Moroccans who migrated to France for work in the 60s and 70s will now be eligible for their French social security benefits, even if they choose to live in their country of origin.
Rabat – “Chibanis”, which translates to “white-hairs” in Arabic, are the North African workers who emigrated to France in the 60s and 70s, working and making up for labour shortages in the country.
Under a new French law, chibanis will now be able to return to their country of origin, without risking losing their French pensioner rights.
The law was voted in November 2018 and came into effect on July 1.
Previously, if chibanis left France for more than six months, they would forfeit their rights to French social security benefits, in particular healthcare reimbursements. This meant that many were left torn between living in France and their country of origin. Some chose to return to Morocco, but were obliged to visitFrance every six months to remain eligible for payments.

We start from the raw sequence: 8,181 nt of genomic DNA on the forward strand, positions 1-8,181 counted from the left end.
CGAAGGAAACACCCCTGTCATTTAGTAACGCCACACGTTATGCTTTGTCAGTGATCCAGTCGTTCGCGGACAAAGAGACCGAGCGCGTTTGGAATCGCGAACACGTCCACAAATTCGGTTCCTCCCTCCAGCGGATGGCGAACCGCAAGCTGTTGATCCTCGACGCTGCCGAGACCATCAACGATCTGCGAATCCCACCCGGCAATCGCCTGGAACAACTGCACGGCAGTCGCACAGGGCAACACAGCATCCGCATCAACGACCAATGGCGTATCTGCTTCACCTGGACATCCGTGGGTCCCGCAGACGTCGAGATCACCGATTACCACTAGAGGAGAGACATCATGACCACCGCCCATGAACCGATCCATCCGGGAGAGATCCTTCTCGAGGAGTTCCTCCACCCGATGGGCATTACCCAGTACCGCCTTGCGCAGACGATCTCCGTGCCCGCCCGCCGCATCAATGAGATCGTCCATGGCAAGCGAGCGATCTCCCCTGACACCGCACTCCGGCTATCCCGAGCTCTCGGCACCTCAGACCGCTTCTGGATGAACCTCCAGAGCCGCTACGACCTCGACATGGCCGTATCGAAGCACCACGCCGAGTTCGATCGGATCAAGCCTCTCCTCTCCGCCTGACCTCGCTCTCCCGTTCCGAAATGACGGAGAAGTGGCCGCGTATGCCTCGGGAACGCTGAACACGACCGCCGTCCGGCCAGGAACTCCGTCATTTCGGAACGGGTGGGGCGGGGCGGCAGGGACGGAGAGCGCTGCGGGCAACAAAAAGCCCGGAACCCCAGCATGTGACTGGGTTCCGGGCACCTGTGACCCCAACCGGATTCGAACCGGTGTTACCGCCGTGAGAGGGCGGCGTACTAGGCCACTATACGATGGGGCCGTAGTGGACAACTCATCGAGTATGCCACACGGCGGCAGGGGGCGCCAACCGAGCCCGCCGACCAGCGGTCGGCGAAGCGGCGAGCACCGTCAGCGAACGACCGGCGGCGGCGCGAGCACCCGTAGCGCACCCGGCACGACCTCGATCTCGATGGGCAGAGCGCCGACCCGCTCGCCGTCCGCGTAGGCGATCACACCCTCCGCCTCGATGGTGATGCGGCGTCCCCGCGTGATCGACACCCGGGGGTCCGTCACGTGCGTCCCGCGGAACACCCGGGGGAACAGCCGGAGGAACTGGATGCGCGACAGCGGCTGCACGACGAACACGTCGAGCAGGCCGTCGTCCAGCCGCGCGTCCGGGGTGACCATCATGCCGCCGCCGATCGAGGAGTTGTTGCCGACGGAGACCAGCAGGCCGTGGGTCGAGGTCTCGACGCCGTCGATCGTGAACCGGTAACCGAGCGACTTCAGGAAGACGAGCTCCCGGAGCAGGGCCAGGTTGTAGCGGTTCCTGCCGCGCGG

Under the new law, immigrant retirees holding a Schengen visa, resident permit, or retirement card are able to seek medical treatment in France or in Morocco as they please, regardless of their country of residence.
To access these newly enshrined rights, retirees must have the “Carte Vitale CNAREFE,” proving they are receiving pension benefits. The card is issued by the National Center of French Retirees Living Abroad
The law applies not only to Moroccans, but to all non-European migrants who have worked in France for over 15 years, and who have chosen to return to their country of origin, at least for part of the year.
The Moroccan NGO “Cap Sud MRE” was instrumental to the changes in the law. The NGO raised the issue with the French government and has been advocating for the rights of chibanis since 2011.
The new French law will benefit approximately 330 000 pensioners living outside the European Union, including 240 000 chibanis living in Morocco, Algeria, and Tunisia.